After curiously short chief executive stints at St. John International and Neiman Marcus Stores, Mullins on Monday was named ceo of Harold’s Stores Inc., the Dallas-based better-priced apparel chain on the mend.
Mullins succeeds Clark J. Hinkley, who will retire after a transitional period. Hinkley is credited with stabilizingthe chain and reversing its downward slide by focusing on higher-quality private label goods, closing weak stores and slashing corporate overhead. Hinkley will remain on the board.
Following stints at Macy’s West and Foley’s, Mullins worked at Neiman Marcus through most of the Nineties, joining as a divisional merchandise manager in 1991 and rising to ceo of the Neiman Marcus Stores division in 2000. He left after just nine months in that role, catching Neiman’s management and the industry by surprise. In January 2001, he became ceo of St. John in California, and in another surprise move, exited that business after only nine months.
Considering his past positions managing more luxurious businesses, running a small apparel chain where about 95 percent of the revenues are derived from private label, hardly seems like a career-enhancing move. “This job doesn’t have the profile of some of his past assignments,” said one search executive. However, the executive added that the job is geographically desirable, considering Mullins lives in Dallas and there’s potential to grow the chain after its downsizing.
Harold’s, a vertical retailer, faces tough competition from similar but much bigger specialty operations, including Talbots, J. Crew and Banana Republic, as well as department and discount stores. Spring prices at Harold’s include skirts from $78 to $138 and blouses from $68 to $98.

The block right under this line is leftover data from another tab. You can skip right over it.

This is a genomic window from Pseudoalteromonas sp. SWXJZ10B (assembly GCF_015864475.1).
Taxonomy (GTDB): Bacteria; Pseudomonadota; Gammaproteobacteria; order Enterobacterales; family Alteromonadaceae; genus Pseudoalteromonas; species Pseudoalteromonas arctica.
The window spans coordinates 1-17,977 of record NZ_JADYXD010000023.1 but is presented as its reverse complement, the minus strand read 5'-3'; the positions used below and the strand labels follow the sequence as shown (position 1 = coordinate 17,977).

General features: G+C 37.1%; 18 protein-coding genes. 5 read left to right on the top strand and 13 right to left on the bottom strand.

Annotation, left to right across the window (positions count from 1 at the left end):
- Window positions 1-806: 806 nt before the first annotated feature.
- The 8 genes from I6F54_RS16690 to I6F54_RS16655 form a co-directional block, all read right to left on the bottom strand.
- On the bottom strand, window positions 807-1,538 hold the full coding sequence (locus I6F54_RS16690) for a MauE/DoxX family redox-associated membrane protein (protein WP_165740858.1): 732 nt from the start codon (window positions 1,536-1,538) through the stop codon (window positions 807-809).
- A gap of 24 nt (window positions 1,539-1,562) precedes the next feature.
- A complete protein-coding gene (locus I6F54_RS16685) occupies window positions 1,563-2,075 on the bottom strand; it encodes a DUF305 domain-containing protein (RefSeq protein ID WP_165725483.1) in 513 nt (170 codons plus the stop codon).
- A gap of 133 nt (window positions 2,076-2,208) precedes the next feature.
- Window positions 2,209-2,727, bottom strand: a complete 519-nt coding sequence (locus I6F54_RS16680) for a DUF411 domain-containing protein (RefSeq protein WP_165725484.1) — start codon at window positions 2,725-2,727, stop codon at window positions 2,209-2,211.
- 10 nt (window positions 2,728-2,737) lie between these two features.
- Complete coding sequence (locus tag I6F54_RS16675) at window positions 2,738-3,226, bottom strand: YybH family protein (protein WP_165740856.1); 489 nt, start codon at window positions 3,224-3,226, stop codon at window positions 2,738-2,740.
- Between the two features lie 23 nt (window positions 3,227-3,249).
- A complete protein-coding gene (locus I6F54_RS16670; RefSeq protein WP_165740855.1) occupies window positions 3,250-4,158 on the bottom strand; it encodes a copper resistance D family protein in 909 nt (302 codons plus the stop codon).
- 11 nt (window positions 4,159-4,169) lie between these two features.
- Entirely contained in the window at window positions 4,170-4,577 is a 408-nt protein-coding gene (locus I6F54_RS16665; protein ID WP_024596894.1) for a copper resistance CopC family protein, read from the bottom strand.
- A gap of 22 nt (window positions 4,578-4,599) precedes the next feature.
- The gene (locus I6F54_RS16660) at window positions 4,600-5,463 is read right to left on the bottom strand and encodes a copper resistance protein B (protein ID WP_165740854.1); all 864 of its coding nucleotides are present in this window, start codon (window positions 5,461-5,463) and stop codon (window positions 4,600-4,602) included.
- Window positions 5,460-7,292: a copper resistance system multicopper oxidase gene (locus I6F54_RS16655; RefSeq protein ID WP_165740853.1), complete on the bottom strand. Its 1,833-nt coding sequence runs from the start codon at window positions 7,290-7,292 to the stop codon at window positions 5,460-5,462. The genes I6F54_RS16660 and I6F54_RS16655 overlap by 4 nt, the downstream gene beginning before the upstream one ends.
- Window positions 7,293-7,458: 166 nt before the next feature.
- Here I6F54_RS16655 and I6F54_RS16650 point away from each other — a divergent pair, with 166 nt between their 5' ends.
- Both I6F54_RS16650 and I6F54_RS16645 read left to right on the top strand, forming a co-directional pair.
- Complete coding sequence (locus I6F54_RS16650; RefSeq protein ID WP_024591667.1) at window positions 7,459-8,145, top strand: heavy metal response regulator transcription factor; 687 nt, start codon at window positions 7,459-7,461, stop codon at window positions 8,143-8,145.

“The board is pleased that Clark has completed the first phase of our long-term strategic plan to reposition Harold’s as a leading apparel retailer,” William Haslam, non-executive chairman of the board, said in a statement. He added that Harold’s is entering the growth phase of its long-term strategic plan. “Hugh’s extensive retail merchandising background with highly customer-intensive better merchandise will be a great fit in further developing Harold’s market niche.”“I am very excited about joining the Harold’s team. The company has a great tradition and I am looking forward to helping to take it to the next level,” said Mullins, in a statement.
Founded in 1948, Harold’s currently operates 42 upscale ladies’ and men’s specialty stores in 19 states. Stores range from 3,000 square feet to 13,000 square feet, though most are in the 3,000-square-foot to 4,000-square-foot range. The Houston locations are known as “Harold Powell.”
Last December, the company reported net income of $1 million, its first quarterly profit since the first quarter of 2000, when net income was $44,000. Net sales for the third quarter reached $23.9 million, an 11.7 percent increase from total third-quarter sales of $21.4 million during the year-ago period, despite the closing of eight store locations during the first half of the current year. Comp-store gains were 25.6 percent.
During the year-to-date period ending Nov. 1, the net loss was $3.3 million compared with a net loss of $9.1 million for the same period in 2002. Included in the year-to-date results of 2003 are costs from closing the eight unprofitable stores and an event conducted to liquidate excess inventory.
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